Author: Johanna Gedraitis
Genre: science fiction
Point of Sale: Amazon
Reviewed by: Chris Gerrib
One of the occupational hazards of reviewing books is that, when you tell somebody “I review books,” they may just hand you one to review. This happened to me recently at ConQuesT, a science fiction convention in Kansas City. My companions at the con expressed a hope that the book, Johanna Gedraitis’ novel Facilitator, would be better than the amateurish cover. Unfortunately, one can judge this book by its cover.
Like any author, I have received negative reviews, and they are not fun. In this case, I attempted to contact the author and offer to not review the book publicly. She has not returned my email, so I am publishing my thoughts here.
The basic concept of the book is interesting – two oncologists, one British and one American, are kidnapped while at a convention in Chicago and taken to Latebra, minus their spouses. Latebra is ran by augmented humans called vytoc, who consider themselves “facilitators” of the human settlement. The concept, in short, had promise.
Alas, the promise wasn’t realized. Our two doctors wake up in the stereotypical white room, and their abductor arrives to educate them about their new life. Despite the vytocs’ great ability, including enhancing themselves to superhuman strength and great regenerative powers, the food they are feeding the humans causes cancer. So, our doctors are tasked with developing a cure! Hello? The vytoc can make humans who can survive a car bomb with only a headache, and can keep a city stocked with breathable air, but they can’t cure cancer or figure out how to grow non-cancer-causing Earth foods?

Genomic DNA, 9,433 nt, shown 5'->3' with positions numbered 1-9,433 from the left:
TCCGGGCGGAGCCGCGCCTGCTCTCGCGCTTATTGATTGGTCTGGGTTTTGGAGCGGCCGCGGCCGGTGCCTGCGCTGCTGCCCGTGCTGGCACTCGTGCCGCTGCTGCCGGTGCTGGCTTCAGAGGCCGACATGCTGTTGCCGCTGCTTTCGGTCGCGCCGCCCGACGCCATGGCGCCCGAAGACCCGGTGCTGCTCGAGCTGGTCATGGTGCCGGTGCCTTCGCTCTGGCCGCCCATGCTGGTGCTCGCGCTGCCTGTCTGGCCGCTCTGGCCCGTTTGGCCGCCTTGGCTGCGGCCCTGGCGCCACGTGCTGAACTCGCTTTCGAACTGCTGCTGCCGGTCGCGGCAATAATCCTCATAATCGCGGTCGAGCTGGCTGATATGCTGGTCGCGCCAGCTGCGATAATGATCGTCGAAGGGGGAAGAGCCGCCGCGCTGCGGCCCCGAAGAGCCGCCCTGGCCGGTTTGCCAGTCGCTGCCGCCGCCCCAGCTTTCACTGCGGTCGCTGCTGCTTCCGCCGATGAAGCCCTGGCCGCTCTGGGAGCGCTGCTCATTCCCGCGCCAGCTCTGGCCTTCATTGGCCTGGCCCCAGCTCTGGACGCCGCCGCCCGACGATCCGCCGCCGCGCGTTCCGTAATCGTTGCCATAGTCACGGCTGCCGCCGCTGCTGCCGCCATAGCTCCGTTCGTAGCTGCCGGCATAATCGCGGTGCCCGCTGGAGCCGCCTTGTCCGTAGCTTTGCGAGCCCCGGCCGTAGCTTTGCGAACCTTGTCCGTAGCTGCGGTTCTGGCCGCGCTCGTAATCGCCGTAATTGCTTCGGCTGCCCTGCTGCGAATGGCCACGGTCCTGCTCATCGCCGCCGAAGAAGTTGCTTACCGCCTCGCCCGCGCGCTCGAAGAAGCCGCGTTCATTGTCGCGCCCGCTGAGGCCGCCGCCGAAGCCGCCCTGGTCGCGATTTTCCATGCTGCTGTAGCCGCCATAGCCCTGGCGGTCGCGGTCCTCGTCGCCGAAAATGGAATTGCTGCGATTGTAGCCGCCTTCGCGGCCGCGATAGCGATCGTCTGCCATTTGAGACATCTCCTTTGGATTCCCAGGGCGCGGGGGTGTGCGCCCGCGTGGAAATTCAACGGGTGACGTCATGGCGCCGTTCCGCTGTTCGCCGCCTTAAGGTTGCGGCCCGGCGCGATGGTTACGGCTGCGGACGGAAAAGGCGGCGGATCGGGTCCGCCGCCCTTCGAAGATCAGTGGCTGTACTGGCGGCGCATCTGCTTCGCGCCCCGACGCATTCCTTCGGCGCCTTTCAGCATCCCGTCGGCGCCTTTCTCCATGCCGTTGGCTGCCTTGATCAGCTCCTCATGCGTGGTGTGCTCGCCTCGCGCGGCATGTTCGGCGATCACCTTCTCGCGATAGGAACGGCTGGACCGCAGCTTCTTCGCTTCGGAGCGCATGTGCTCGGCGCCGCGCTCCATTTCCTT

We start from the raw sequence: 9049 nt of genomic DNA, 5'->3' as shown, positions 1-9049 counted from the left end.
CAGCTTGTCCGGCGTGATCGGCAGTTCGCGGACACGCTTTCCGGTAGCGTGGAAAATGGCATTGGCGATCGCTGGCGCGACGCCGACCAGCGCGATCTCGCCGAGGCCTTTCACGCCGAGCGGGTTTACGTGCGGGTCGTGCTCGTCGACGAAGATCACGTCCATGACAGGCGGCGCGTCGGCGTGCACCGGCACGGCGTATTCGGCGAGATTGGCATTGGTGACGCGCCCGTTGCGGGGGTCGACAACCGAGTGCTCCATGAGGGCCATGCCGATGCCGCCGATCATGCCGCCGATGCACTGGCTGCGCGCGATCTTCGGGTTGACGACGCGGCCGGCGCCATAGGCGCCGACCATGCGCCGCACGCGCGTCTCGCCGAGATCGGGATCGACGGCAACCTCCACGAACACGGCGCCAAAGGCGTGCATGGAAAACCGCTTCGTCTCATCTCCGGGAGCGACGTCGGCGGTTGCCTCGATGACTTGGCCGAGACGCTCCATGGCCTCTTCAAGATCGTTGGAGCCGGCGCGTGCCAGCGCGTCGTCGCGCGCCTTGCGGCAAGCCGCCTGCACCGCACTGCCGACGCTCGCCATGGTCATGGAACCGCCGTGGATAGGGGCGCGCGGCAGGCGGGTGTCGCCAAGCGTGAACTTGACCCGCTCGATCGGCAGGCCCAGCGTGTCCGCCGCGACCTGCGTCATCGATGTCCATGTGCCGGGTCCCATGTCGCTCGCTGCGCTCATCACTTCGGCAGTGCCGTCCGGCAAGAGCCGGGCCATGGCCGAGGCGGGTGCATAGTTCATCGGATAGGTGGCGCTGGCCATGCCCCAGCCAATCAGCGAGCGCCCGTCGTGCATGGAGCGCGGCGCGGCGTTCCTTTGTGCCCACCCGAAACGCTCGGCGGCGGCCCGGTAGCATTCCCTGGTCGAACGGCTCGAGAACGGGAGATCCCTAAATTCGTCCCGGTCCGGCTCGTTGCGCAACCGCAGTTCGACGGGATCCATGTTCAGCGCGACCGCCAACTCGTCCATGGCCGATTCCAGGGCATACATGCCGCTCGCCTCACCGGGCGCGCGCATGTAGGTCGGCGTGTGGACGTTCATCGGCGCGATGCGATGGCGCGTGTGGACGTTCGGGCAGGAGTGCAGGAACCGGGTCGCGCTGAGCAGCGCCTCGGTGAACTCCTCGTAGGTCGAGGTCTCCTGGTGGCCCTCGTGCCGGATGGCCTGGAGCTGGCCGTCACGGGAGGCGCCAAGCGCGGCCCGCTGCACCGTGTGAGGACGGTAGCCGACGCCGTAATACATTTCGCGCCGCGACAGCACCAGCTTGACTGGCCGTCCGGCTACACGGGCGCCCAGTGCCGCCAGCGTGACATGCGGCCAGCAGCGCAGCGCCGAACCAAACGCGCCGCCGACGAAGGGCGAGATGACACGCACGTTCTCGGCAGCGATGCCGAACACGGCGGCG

Chapter 1 disposes of the succeeding eight years in a paragraph, and finds our doctors happily at work. Apparently they were abducted from our past, because one of the doctors misses his punch-card-driven computer. That’s the only hint of time I found in this story, so I didn’t know if it was deliberate or an authorial error. Later, we meet the vytoc AKA enhanced human head of security. He carries a Mauser C98 “broom handle” semi-auto pistol, obsolete even before the Second World War, and what’s worse, he loads it with blanks because it jams every time he fires it!
I also found the layout and mechanics of the book off-putting. The margins were too wide, and the lines were set, not at single space but at 1.5 spaces. This made the book feel padded. The book is told in third person, with no defined narrator, yet various footnotes, most of them not terribly useful, dot the text.
In short, I really can’t recommend Facilitators to anybody.